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Set aside one drawer for junk. That's right -- most organization experts agree that you can and should have a junk drawer! "There are always doodads in every home that nobody knows where to store," Lorie Marrero says in her book The Clutter Diet. "Just don't keep things in there that have a home somewhere else and that you have not used in more than a year or two." Marrero recommends using a drawer divider to keep items visible.
Store small appliances, such as a coffee grinder, handheld electric mixer, and toaster, inside a cabinet on a large lazy Susan. "A quick turn, and what you need is at your fingertips," author Meryl Starr says in The Home Organizing Workbook.
Group like items inside a pantry to simplify prep time. Organizing and productivity consultant Laura Leist suggests gathering baking supplies in a single container. When it's time to make cookies, just carry the container to your work area and all the basics will be at your fingertips.
Press interior doors into service. Line a door with cut-to-fit sheets of cork to create a message center, or attach a magnetic board to the inside of a door. Attach a basket down low to keep bags in line. Or coat a door with blackboard paint to give kids a place to entertain themselves while you're cooking.
Quickly customize any pantry with tiered shelf organizers. "Can risers are like bleachers for your canned goods," Laura Leist says in her book Eliminate Chaos. "They allow you to see canned goods placed behind one another."
Hang a shelf with customizable add-ons to the side of an island, and use it to store your go-to spices and utensils.
Slip a tiered rack inside a drawer to keep spices neatly contained. Arrange the canisters in alphabetical order. "Alphabetizing spices helps you find what you want at the grocery store; it will do the same thing at home," author Stephanie Denton says in The Organized Life. "Plus, you're less likely to buy a duplicate if your inventory is organized."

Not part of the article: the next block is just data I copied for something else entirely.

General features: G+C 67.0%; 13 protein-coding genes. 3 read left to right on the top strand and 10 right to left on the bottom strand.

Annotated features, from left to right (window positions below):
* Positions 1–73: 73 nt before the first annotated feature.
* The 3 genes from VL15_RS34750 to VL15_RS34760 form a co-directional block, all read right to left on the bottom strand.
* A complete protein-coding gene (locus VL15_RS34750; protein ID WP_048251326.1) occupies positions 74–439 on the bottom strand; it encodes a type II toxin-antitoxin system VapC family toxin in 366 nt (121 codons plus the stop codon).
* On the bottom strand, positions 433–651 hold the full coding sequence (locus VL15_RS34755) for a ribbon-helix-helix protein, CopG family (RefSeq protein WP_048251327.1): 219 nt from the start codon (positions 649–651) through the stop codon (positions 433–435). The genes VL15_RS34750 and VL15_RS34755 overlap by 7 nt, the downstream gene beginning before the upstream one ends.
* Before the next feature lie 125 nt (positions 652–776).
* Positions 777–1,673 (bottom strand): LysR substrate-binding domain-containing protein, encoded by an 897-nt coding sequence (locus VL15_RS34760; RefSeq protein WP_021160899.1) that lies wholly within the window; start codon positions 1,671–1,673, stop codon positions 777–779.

Make the most of the sliver of space beside a drain pipe with a narrow two-tier basket. This model features a top bin that lifts off and a bottom bin that pulls out for easy access. The portable caddy is perfect for holding kitchen cleaning supplies. To protect the cabinet from leaks or spills, line the base with a waterproof mat.
Try the one-month box test if your drawers are overflowing with cooking gadgets but you can't bear to part with that melon-baller. "Empty the contents of your kitchen utensil drawers into a cardboard box," author Peter Walsh says in It's All Too Much. "For one month, only put a utensil back into the drawer if you take it out of the box to use it. At the end of the month, seriously consider discarding everything that's still in the cardboard box."
Save time (and money, if you live in a state with bottle and can refunds) by presorting your recyclables as you toss them. Partitioned, pullout garbage cans built into these kitchen cabinets make quick work of dividing glass, plastic, paper, and cans. Check with your city's recycling program to find out what you can and can't recycle. Some cities only recycle certain numbers of plastic -- you'll find the numbers on the bottom of every plastic container.
Change family habits by positioning recycling bins in a prominent location. Clearly labeled containers make it easy for young children and guests to stick with the program. "Consider your garbage can and recycling bin as a few of your organizing tools," says Stephanie Denton in The Organized Life. "The larger they are, the more likely you are to use them."
Save space by storing bulky food items in coordinating containers. To retain the cooking instructions, attach a clear adhesive pocket (commonly used to hold business cards) to the outside of the container and slip the info inside. "Plastic containers work great for items you use frequently that come in plastic bags, such as beans, rice, pasta, and nuts," says Laura Leist in Eliminate Chaos. "They eliminate the possibility of the contents spilling out and keep out unwanted guests, such as bugs." For maximum function, ensure the containers are large enough to hold a standard bag plus some.
Identify food and cooking categories that suit your lifestyle -- for example, weeknight dinners, portable lunches, baking, and entertaining. Designate an area for each category inside your pantry, with the most often-used zones within easiest reach. Label all of the zones clearly so everyone knows where groceries belong.